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Version: 1.7.0

Authentication through an IAM profile

When using AWS S3 Epinio further supports authentication by AWS IAM profile, instead of through regular credentials.

Epinio activates this mode when the credential keys are left empty. I.e. s3.accessKeyID="", and s3.secretAccessKey="".

In AWS the kubernetes cluster in question has to have an IAM policy attached to it which provides the permissions for access to S3.


Create a policy with

aws iam create-policy \
--policy-name EpinioECEKSClusterPolicy \
--policy-document \
"Version": "2012-10-17",
"Statement": [
"Effect": "Allow",
"Action": [
"Resource": [

Attach that policy ot the instance role with

aws iam attach-role-policy \
--role-name "<your instance role here>" \
--policy-arn "<your policy arn here>"

The instance role can be determined with:

kubectl -n kube-system describe configmap aws-auth | grep rolearn | cut -d':' -f7 | cut -d'/' -f2

Authentication with AWS EKS Service Account

For increased security the policy can be attached to just the Epinio pod ServiceAccount. You will also need to create a specific ServiceAccount that will be bound to the staging job with the server.stagingServiceAccountName value.

To use AWS IAM roles for service accounts, an IAM OIDC provider must exist for your cluster's OIDC issuer URL.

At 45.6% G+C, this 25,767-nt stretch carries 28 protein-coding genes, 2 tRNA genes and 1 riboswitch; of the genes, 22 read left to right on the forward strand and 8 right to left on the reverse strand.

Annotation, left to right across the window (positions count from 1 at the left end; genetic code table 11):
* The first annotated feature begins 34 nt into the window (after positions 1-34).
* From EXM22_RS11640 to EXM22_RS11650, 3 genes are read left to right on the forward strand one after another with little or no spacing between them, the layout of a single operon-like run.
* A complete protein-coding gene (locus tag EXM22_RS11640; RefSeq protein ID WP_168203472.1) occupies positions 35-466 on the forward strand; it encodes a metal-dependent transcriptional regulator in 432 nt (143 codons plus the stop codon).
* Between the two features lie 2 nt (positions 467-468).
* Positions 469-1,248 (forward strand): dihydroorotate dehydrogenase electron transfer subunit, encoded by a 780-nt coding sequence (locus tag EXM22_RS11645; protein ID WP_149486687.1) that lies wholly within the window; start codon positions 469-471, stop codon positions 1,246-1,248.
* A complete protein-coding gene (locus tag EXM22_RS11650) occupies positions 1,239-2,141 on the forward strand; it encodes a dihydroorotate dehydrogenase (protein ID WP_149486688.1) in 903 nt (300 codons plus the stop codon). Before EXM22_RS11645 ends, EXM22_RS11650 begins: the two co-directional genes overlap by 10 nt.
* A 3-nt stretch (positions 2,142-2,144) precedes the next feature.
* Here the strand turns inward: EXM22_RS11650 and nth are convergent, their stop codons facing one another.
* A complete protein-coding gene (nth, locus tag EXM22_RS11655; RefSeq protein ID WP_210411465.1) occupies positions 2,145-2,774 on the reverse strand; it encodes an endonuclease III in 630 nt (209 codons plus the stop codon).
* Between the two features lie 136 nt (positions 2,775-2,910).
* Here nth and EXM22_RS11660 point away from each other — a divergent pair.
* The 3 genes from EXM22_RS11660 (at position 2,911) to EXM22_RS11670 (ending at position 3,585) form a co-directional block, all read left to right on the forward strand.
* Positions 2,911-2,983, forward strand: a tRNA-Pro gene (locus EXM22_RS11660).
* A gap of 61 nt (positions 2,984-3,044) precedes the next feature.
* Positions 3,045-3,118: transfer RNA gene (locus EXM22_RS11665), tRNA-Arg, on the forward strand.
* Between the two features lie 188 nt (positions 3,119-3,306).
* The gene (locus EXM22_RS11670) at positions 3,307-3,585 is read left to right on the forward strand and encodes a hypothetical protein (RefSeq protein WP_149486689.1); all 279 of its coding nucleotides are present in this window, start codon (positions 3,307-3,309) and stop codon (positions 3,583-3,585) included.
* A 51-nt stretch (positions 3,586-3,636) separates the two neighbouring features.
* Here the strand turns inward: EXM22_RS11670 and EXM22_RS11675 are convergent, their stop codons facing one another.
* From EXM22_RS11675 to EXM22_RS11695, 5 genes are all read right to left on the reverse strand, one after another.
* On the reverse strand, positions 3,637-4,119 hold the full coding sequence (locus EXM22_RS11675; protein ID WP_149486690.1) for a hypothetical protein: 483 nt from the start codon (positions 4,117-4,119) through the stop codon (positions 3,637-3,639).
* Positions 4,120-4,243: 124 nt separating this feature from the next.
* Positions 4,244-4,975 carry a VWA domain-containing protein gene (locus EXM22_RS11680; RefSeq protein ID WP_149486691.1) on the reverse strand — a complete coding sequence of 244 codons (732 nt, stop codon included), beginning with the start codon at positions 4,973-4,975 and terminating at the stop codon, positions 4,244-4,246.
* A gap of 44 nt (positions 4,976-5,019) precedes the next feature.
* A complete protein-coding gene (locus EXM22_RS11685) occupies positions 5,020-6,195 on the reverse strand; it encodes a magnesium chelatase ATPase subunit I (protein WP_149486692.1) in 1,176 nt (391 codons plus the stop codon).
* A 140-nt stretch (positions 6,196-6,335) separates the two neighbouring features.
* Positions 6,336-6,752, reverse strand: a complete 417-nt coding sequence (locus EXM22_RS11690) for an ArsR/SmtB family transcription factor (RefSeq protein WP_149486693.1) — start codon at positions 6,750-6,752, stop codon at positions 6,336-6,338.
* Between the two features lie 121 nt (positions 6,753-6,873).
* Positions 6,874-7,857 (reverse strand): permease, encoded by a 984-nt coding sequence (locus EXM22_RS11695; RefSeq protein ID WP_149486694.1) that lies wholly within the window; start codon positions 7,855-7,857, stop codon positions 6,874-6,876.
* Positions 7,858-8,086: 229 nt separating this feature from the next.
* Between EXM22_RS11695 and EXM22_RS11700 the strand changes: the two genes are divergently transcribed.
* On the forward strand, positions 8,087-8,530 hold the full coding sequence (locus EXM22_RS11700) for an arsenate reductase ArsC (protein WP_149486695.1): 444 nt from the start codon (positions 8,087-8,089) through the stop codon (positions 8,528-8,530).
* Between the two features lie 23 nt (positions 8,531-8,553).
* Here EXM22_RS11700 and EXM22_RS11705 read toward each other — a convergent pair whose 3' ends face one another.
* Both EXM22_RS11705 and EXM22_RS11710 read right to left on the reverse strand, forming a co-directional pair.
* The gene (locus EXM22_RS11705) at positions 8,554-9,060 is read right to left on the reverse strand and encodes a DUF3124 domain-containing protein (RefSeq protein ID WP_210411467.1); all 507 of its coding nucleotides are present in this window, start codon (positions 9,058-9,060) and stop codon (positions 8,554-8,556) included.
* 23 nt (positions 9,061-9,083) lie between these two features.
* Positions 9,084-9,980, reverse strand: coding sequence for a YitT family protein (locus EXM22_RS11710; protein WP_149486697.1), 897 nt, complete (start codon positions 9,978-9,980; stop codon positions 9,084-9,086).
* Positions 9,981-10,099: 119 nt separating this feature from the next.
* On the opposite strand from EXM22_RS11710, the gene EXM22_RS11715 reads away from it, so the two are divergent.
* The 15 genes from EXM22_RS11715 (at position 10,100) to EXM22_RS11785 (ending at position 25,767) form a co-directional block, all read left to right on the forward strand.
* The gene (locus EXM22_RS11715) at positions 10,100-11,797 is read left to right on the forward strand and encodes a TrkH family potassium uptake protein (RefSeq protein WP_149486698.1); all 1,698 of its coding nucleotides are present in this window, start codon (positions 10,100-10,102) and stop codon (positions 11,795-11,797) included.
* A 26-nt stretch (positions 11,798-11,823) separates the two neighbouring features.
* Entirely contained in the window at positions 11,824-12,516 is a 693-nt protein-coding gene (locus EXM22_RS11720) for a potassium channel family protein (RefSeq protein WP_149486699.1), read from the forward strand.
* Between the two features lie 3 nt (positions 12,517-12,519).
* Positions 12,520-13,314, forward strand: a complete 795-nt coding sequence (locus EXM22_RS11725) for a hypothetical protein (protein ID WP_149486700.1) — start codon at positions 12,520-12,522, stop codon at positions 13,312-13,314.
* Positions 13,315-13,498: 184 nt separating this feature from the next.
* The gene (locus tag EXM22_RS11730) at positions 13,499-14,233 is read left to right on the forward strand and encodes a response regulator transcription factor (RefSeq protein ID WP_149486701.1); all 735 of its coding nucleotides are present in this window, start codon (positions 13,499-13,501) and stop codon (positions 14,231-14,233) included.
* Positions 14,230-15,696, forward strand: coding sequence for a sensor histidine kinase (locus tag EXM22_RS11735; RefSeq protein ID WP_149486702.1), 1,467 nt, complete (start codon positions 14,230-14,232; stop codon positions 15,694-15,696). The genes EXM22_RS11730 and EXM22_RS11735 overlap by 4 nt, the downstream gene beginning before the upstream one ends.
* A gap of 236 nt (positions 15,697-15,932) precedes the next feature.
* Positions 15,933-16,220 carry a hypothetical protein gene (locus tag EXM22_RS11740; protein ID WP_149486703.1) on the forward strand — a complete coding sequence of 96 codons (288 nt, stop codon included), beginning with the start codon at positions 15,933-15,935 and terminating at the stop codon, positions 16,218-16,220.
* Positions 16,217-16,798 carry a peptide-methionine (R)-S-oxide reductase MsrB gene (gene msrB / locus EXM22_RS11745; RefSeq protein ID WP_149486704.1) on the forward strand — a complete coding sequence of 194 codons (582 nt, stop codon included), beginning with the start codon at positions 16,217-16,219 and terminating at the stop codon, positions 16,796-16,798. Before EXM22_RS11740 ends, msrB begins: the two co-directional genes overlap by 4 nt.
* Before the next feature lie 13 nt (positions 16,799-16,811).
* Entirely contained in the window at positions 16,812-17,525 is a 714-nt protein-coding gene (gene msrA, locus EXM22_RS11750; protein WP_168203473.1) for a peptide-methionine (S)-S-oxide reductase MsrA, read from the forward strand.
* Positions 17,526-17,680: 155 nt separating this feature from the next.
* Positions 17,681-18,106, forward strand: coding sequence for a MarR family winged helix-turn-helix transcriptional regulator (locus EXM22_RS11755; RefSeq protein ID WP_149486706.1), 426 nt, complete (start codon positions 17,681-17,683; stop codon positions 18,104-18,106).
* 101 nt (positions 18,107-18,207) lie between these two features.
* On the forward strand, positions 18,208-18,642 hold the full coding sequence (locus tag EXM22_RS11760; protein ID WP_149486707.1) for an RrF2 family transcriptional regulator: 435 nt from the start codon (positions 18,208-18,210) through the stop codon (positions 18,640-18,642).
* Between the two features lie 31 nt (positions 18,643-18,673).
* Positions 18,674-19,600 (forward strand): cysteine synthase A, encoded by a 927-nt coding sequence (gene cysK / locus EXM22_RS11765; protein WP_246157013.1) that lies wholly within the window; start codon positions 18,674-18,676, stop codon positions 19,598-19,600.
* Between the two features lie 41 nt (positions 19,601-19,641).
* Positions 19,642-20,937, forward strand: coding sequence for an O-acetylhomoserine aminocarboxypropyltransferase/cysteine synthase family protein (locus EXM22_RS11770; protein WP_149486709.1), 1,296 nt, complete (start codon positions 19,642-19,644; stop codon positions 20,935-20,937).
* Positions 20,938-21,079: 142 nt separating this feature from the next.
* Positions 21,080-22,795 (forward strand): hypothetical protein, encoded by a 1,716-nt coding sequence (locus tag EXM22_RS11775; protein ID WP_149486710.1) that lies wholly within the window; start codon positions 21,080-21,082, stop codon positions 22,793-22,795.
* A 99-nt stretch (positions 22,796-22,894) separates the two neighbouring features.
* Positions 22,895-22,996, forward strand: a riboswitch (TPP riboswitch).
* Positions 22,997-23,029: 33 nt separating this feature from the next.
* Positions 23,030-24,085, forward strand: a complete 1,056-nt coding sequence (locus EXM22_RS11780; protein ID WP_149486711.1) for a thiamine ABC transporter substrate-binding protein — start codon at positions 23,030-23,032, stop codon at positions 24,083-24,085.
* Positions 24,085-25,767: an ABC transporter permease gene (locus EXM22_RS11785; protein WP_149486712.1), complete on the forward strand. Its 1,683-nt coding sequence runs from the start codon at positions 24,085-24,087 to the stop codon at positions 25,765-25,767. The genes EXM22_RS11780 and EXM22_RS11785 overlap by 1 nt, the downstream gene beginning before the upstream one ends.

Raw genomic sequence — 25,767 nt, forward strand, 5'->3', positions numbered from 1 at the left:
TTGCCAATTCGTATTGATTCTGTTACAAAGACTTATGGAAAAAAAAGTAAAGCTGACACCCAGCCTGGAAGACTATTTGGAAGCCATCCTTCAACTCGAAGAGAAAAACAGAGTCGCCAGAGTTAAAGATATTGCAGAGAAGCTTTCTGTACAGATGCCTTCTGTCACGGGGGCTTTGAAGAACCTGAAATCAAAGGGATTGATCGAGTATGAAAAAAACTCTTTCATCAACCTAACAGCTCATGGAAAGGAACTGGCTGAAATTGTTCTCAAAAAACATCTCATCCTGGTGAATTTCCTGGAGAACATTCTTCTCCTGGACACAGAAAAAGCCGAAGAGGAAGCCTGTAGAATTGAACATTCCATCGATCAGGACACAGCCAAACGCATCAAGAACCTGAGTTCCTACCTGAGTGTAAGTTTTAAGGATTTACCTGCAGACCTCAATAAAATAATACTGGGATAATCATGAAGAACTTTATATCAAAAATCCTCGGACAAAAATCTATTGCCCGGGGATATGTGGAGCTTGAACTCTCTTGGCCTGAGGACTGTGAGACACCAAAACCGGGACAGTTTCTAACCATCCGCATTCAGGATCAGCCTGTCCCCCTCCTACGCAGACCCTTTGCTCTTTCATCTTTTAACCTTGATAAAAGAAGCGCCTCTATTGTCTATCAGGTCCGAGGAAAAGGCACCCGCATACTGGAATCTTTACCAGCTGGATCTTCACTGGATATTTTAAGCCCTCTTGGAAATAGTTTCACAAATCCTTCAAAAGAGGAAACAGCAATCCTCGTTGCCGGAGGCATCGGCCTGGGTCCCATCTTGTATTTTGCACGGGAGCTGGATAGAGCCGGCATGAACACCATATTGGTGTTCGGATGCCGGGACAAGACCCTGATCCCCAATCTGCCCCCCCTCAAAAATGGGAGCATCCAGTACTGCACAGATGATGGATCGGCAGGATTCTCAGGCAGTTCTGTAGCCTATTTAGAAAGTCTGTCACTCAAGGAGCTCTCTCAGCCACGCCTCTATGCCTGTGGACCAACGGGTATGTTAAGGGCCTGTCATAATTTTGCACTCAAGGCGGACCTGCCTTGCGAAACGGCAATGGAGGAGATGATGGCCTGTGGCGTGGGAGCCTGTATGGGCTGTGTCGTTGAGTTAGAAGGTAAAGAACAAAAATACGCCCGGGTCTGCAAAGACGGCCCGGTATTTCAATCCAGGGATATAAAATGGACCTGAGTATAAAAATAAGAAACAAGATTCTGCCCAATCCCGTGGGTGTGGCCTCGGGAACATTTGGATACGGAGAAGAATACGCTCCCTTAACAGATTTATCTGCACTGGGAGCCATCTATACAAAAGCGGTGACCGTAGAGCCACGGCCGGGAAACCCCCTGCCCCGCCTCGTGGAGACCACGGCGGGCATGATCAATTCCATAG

Determine whether you have an existing IAM OIDC provider for your cluster with:

oidc_id=$(aws eks describe-cluster --name ${CLUSTER_NAME} --query "cluster.identity.oidc.issuer" --output text | cut -d '/' -f 5)
aws iam list-open-id-connect-providers | grep $oidc_id | cut -d "/" -f4

If output is returned, then you already have an IAM OIDC provider for your cluster and you can skip the next step. If no output is returned, then you must create an IAM OIDC provider for your cluster. Check the AWS guide for this task.

Epinio Server Role

You will need to create a IAM Role


set -euo pipefail

OIDC_PROVIDER=$(aws eks describe-cluster --name ${CLUSTER_NAME} --query "cluster.identity.oidc.issuer" --output text | sed -e "s/^https:\/\///")


cat > ${FILENAME} <<EOF
"Version": "2012-10-17",
"Statement": [
"Effect": "Allow",
"Principal": {
"Federated": "arn:aws:iam::$AWS_ACCOUNT_ID:oidc-provider/$OIDC_PROVIDER"
"Action": "sts:AssumeRoleWithWebIdentity",
"Condition": {
"StringEquals": {
"$OIDC_PROVIDER:aud": "",
"$OIDC_PROVIDER:sub": "system:serviceaccount:epinio:epinio-server"

aws iam create-role \
--role-name epinio-server-role \
--assume-role-policy-document file://${FILENAME} \
--description "Epinio server role"


attach it to the policy

aws iam attach-role-policy \
--role-name epinio-server-role \
--policy-arn "arn:aws:iam::${AWS_ACCOUNT_ID}:policy/EpinioECEKSClusterPolicy"

and annotate the Epinio Service Account to bind it to the role

kubectl annotate serviceaccount epinio-server \
--namespace epinio \

Epinio staging Service Account

The staging job needs a dedicated Service Account. You can easily create it with eksctl since is a new one, attaching it directly with the existing policy:

eksctl create iamserviceaccount \
--name epinio-staging-service-account \
--namespace epinio \
--cluster ${CLUSTER_NAME} \
--role-name "epinio-staging-role" \
--attach-policy-arn "arn:aws:iam::${AWS_ACCOUNT_ID}:policy/EpinioECEKSClusterPolicy" \

and you can update your Helm deployment specifying this new service account:

helm upgrade epinio epinio/epinio \
--namespace epinio --create-namespace \
--set global.domain=<MY_DOMAIN> \
--set server.stagingServiceAccountName=epinio-staging-service-account \